I had been home alone for these last 24 hours and the violent storm and tornado warnings last night prevented me from falling asleep before midnight. My bedroom is within the shadow of a 200 foot tulip poplar that sits in the bottom of the ravine with its toes in all the wet mud that had become more soaked over the last week of rains. We got at least 4 inches in 4 days. The tree stands tall in direct alignment with my bedroom and the prevailing winds from storms.
I had spent the early afternoon in the basement watching a television tuned to the weather channel. The program was loudly interrupted at intervals by those piercing and scary blasts that occur when a National Weather Service warning banner crosses the bottom screen below the images of the radar which is colored all in reds and yellows and even some purples bleeding across my county.
I was not afraid, but certainly alert. I had put on shoes, grabbed the flashlight, my wireless phone, and several bottles of water as I headed to the basement and watched how the sky turned sooty gray in the mid-afternoon making it darker and more dooming. Then I began to feel the air get very still and as I opened the basement door to look out it was as if a giant fist had just been waiting for me to open the door and pushed across my backyard moving walls of spitting rain, blasts of wind and loose leaves which filled the air.
I found it hard to push the door closed, but managed and pulled the deadbolt solid. I went back to watching the TV until the power went down. Then I sat in the dark and watched lighting begin to flash in the distance. Soon it was closer and I could almost smell the electricity. Then the thunder shook the house several times, followed soon by the rains which came in big fat drops continuing into the early evening and creating rivers in the yard.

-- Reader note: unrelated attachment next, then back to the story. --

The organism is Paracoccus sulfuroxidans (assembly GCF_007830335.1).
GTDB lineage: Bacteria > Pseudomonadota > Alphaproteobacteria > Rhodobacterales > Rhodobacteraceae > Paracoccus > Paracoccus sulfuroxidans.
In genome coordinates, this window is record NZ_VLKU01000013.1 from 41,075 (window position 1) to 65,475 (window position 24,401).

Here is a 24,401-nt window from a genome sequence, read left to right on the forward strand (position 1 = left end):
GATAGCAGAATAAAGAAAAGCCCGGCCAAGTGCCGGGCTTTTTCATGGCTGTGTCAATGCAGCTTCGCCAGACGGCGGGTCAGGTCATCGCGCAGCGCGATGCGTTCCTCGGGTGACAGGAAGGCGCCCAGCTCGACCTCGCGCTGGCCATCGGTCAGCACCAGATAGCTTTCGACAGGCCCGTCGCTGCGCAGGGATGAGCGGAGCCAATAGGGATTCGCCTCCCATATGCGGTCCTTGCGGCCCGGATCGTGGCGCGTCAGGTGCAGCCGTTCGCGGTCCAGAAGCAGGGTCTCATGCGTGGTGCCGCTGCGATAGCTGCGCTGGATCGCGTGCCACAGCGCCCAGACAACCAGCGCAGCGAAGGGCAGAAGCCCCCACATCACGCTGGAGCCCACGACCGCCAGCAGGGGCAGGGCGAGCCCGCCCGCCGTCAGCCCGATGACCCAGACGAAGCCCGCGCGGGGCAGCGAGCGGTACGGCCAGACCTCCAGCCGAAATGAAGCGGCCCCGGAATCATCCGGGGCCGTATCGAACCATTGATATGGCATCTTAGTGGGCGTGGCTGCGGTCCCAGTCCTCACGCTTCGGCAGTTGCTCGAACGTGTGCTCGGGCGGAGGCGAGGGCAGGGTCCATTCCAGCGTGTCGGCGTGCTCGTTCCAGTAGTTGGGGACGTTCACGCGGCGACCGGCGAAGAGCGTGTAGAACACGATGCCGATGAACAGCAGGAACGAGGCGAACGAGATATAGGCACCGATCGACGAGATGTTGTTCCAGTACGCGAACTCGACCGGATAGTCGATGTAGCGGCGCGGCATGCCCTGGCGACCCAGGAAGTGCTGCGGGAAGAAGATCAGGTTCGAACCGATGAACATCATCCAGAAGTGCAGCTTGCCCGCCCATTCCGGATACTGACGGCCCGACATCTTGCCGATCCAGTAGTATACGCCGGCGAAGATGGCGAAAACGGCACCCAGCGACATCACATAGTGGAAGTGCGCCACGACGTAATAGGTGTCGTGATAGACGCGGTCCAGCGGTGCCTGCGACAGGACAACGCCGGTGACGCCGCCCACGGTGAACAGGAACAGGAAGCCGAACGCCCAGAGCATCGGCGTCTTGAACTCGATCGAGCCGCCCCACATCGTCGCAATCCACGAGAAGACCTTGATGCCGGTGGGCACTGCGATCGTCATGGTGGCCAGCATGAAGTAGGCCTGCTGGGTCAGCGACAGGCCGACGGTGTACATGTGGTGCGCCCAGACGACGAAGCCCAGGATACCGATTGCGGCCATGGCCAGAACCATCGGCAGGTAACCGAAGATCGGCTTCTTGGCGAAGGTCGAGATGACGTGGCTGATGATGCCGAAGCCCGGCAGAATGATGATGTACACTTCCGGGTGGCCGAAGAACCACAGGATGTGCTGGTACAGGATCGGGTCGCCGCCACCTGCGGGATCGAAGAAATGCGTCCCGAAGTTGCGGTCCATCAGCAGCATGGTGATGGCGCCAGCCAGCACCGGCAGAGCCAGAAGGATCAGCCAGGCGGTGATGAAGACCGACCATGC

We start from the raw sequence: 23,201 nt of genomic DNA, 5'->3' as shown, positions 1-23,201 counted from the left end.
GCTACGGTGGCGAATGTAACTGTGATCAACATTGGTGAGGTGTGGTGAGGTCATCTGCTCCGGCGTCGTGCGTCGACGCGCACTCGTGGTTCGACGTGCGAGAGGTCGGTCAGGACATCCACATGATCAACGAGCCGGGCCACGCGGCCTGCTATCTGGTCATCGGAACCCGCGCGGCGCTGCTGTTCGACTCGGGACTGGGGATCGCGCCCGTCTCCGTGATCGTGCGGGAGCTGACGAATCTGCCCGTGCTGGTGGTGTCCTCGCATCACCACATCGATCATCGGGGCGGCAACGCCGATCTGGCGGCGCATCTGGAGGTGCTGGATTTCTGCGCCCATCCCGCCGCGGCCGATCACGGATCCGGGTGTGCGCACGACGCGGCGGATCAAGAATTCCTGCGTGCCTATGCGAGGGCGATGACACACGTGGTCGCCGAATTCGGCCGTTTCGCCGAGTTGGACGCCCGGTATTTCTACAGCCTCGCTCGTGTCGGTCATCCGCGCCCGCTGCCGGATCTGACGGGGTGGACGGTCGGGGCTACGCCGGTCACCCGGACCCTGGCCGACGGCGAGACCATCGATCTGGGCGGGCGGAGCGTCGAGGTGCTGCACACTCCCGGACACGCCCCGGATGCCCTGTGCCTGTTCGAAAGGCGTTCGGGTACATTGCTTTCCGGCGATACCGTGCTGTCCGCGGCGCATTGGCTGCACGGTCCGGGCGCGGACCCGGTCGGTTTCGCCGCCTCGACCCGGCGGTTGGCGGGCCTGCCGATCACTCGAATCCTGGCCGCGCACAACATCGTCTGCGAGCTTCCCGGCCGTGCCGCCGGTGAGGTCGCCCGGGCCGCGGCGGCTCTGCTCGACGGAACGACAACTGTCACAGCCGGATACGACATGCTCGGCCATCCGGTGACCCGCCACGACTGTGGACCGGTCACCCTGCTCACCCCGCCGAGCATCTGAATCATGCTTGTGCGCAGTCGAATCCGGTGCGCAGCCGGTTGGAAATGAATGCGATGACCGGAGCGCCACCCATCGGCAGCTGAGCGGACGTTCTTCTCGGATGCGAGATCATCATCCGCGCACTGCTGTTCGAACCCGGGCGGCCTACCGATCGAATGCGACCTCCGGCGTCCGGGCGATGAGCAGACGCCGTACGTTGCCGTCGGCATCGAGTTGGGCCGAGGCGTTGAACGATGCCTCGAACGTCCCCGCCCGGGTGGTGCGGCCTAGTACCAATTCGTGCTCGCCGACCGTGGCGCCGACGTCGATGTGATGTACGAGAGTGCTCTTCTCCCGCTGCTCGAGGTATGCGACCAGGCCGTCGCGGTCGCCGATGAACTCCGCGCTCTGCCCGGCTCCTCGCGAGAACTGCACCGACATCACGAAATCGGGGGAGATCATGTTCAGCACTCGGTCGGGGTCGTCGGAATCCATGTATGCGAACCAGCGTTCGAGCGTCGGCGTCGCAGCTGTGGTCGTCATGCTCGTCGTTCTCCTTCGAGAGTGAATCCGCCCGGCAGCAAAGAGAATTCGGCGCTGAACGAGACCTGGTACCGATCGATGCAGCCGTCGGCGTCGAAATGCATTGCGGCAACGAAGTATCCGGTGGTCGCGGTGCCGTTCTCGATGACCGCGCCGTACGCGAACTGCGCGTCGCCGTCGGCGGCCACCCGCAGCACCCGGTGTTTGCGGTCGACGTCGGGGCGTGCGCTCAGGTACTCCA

When the electricity returned hours later I went to bed and prayed that the old tree would still be standing by morning. I did hear gusts of wind on and off throughout the night, but nothing like the front of the storm.
This morning after my exercise, I was almost into the shower but stopped in front of my bedroom window when something flashing by caught my eye. I could see the dozens of potential fruit that had been knocked to the ground from the storm which I later collected for the photo below. This was from the pomegranate tree which I had posted about.
At first I thought the flash I had seen was a butterfly. I stood against the window straining my eyes to see the movement of something in the leaves of the pomegranate tree. And then I saw the emerald green and the flash of red of a ruby throated hummingbird as he twisted and dove among the red blossoms still covered from last night's rain. Our hummingbirds do not linger in the yard and they are only seen by the observant watcher. This was a treat! So, I discovered happily that they like pomegranate trees.
The hummingbird thrust his head deep into the open blossoms and drank fully. He visited each one before moving on into the woods. He had brought inspiration and courage after such a storm. I thought about where he had been able to ride out with such bravery as I had waited in the shelter of my basement.